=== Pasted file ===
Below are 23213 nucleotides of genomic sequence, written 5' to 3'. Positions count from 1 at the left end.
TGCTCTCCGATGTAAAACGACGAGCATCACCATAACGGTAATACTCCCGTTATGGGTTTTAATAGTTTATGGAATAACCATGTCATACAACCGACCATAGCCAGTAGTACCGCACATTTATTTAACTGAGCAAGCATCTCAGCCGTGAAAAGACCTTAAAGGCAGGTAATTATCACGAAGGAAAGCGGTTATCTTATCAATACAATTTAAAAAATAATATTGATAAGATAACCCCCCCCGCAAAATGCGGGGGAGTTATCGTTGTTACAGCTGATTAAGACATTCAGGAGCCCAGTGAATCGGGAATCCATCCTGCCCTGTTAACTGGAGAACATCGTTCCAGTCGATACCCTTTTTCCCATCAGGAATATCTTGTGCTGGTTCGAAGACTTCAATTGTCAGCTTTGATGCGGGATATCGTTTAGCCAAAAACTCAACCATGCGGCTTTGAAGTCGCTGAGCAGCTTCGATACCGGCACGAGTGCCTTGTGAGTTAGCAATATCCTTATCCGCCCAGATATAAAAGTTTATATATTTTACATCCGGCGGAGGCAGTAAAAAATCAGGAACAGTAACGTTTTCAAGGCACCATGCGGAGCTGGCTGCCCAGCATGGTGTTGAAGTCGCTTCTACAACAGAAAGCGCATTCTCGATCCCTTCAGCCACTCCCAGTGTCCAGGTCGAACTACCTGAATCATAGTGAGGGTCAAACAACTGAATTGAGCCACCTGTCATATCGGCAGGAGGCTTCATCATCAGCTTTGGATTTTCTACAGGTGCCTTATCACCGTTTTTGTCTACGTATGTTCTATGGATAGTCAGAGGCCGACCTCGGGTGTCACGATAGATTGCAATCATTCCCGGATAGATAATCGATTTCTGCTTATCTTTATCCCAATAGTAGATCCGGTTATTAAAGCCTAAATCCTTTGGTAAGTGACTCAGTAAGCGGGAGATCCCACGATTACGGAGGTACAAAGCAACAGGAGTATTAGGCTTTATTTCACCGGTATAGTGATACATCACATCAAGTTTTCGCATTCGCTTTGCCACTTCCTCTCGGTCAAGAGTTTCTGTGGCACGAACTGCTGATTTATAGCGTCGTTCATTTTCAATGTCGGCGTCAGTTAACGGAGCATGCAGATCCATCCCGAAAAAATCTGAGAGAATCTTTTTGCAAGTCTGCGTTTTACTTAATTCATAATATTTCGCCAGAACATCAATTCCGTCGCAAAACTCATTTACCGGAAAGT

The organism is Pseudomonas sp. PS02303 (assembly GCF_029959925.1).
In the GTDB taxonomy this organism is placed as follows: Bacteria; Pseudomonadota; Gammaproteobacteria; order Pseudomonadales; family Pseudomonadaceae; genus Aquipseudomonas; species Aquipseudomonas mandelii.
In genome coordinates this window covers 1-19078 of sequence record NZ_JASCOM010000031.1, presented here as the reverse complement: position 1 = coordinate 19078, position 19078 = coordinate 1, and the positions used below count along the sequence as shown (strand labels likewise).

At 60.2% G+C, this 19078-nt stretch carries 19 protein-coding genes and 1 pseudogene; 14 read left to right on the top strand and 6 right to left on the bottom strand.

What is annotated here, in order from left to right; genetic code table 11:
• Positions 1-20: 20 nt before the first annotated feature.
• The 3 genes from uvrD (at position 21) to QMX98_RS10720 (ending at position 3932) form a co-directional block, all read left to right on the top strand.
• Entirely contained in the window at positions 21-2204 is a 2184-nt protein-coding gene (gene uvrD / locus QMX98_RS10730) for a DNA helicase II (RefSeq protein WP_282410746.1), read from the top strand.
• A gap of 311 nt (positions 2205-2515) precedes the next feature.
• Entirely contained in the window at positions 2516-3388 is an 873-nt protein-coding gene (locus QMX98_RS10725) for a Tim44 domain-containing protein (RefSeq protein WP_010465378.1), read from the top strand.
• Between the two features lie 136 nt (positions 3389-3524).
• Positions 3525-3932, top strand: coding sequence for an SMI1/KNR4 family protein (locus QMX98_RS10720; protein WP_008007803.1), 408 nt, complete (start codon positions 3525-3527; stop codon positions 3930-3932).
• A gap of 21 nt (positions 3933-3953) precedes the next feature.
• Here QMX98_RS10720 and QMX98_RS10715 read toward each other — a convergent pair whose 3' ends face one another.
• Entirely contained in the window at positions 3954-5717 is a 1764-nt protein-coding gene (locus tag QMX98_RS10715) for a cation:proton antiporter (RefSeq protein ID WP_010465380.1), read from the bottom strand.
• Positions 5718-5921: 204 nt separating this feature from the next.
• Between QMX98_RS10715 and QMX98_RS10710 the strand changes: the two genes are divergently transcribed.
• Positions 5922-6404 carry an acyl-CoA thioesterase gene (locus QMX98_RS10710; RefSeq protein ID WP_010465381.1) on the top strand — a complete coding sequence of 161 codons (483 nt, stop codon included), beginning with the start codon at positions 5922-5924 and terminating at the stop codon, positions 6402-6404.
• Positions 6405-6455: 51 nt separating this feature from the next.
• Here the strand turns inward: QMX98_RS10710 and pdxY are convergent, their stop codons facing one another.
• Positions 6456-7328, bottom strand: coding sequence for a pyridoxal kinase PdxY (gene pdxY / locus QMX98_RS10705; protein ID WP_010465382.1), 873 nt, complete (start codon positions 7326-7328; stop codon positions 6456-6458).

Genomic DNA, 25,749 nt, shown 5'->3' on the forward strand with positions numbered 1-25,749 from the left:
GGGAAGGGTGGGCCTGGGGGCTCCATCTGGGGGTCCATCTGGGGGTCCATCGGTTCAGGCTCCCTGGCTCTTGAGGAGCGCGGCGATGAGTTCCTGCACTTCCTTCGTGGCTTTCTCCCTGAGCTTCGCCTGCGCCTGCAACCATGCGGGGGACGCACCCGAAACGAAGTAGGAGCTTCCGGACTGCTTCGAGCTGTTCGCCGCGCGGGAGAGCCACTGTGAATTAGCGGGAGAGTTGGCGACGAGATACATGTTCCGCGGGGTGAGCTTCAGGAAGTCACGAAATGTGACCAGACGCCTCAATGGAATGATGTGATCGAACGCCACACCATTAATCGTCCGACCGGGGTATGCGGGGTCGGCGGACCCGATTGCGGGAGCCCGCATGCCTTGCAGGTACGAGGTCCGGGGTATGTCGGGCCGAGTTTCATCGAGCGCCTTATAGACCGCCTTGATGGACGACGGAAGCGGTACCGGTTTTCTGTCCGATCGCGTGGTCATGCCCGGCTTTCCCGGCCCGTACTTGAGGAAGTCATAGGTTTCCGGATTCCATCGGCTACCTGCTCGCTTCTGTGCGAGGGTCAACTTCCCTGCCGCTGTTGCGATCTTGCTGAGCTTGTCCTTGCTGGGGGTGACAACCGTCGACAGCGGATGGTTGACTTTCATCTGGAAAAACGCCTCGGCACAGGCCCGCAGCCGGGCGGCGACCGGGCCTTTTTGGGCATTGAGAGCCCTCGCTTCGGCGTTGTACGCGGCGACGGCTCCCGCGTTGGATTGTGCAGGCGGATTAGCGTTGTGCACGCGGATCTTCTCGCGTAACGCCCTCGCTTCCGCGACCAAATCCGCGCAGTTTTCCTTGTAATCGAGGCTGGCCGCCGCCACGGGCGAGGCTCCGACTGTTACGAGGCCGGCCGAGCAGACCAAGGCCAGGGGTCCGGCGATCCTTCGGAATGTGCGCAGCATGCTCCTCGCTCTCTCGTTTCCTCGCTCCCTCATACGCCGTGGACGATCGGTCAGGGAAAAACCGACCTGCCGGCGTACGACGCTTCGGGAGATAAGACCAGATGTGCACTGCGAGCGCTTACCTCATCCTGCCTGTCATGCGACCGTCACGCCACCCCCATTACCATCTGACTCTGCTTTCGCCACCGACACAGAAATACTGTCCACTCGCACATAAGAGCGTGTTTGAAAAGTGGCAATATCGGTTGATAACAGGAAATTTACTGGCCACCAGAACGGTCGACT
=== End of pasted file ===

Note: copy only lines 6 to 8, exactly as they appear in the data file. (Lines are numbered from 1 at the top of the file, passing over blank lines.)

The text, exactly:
At 60.2% G+C, this 19078-nt stretch carries 19 protein-coding genes and 1 pseudogene; 14 read left to right on the top strand and 6 right to left on the bottom strand.

What is annotated here, in order from left to right; genetic code table 11:
• Positions 1-20: 20 nt before the first annotated feature.